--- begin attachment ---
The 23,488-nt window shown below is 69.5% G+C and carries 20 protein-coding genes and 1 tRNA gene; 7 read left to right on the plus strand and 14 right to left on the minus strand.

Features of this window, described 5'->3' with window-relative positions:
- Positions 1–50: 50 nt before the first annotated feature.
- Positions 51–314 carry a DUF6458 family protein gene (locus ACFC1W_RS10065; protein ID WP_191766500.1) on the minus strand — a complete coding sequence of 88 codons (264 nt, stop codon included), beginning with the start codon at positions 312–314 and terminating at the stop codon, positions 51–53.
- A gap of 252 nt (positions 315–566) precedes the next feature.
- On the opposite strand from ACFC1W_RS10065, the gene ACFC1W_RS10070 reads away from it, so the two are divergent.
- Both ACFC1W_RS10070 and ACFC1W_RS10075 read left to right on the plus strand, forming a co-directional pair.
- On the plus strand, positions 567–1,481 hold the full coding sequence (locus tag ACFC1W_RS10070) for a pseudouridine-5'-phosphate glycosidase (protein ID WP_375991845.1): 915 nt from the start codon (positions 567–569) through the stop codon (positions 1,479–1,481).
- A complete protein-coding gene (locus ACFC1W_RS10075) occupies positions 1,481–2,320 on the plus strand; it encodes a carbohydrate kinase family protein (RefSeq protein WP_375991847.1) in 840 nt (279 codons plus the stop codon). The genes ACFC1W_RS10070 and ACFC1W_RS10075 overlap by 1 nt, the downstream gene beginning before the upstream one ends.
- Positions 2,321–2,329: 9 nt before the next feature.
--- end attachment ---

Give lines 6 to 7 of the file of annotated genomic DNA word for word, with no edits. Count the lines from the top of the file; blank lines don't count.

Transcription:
- On the opposite strand from ACFC1W_RS10065, the gene ACFC1W_RS10070 reads away from it, so the two are divergent.
- Both ACFC1W_RS10070 and ACFC1W_RS10075 read left to right on the plus strand, forming a co-directional pair.